NEW YORK (CBSNewYork) — Dozens of bodies were found in two unrefrigerated trucks near a Brooklyn funeral home Wednesday.

Neighbors say Andrew T. Cleckley Funeral Services on Utica Avenue in the Flatlands neighborhood struggled for days to handle the overwhelming number of COVID-19 bodies.

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Officers were called around noon Wednesday after those neighbors reported a foul odor. Some residents in the area say they’ve been complaining about the smell for a couple of weeks.

One neighbor told CBS2’s Alice Gainer what he saw on Tuesday.

“They were unloading bodies. They had bodies all over the floor inside the funeral home. They came out one by one, blood dripping. And those guys that was working, they’re eating with nothing in their hands. No masks, no gloves, nothing, and it looked like something fishy because of the amount of people these people was collecting,” one man said. “Oh, the smell, forget it. It was overwhelming.”

Hazmat, Department of Health investigators and the New York City Department of Environmental Protection were all called to the scene.

Once inside, officials learned the business was overflowing with so many deceased that workers had to place dozens of bodies in two large U-Haul trucks outside, which had no refrigeration.

“They had minivans dropping off, they had U-Haul dropping off, and we thought this was a cemetery, you know what I mean? It was overwhelming,” one man said.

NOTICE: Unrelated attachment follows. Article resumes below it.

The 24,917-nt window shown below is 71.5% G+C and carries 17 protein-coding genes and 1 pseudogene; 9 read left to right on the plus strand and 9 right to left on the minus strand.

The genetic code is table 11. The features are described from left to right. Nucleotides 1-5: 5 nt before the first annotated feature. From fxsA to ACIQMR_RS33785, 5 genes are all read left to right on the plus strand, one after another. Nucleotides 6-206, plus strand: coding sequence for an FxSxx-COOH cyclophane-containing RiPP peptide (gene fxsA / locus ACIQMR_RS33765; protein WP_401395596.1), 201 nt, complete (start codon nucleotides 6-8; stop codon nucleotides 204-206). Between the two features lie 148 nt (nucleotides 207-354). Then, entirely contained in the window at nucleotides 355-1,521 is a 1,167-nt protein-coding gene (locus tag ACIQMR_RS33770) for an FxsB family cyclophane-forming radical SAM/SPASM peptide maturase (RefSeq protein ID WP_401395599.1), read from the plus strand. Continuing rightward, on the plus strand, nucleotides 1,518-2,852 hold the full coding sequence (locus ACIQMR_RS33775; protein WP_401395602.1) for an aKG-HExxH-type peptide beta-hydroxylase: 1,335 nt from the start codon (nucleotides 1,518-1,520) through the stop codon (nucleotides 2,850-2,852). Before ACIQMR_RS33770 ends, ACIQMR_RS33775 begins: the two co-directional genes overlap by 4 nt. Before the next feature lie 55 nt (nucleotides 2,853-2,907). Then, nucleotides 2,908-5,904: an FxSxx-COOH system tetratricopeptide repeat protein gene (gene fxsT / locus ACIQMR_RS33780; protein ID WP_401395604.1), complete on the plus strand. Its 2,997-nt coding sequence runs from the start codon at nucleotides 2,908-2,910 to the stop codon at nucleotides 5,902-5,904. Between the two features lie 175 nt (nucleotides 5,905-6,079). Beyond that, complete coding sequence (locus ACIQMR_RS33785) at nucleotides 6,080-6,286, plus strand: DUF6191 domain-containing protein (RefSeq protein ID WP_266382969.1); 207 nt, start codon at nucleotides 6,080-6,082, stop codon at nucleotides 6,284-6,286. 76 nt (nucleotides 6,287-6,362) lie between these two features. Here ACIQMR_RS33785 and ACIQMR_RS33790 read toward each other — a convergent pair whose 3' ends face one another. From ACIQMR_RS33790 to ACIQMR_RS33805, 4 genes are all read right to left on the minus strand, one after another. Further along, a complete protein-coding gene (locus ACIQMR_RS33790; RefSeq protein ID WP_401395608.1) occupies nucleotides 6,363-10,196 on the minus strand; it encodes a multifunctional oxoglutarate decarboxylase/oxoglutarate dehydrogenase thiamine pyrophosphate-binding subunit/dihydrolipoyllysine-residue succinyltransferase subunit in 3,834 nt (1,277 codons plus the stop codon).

An aerial view from Chopper 2 shows hazmat teams covered head to toe in protective equipment Wednesday, carting bodies away.

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The NYPD says the Department of Health is now investigating.

While there is no criminality, the funeral home could receive violations for improper storage.

Under law, funeral directors are required to store bodies in appropriate conditions and to follow routine infection prevention and control precautions.

“If it was my father, my mother, my brother, my sister, they’re not respecting the dead. I’d be very upset,” neighbor John DiPietro told CBS2’s Christina Fan.

Andrew T. Cleckley Funeral Home In Brooklyn (credit: CBS2)

Brooklyn Borough President Eric Adams says the traumatizing sight is one the neighborhood should have never seen. He is putting together a bereavement committee to better handle the extreme loss of life the city has seen.

“It’s going to include our funeral directors, representatives from our morgues that are in the hospital, everyone that’s part of handling bodies, cemeteries, we want the entire process to be coordinated,” Adams said.

Adams says meeting will be held Monday.

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CBS2 reached out to funeral home many times for comment, but no one answered our calls.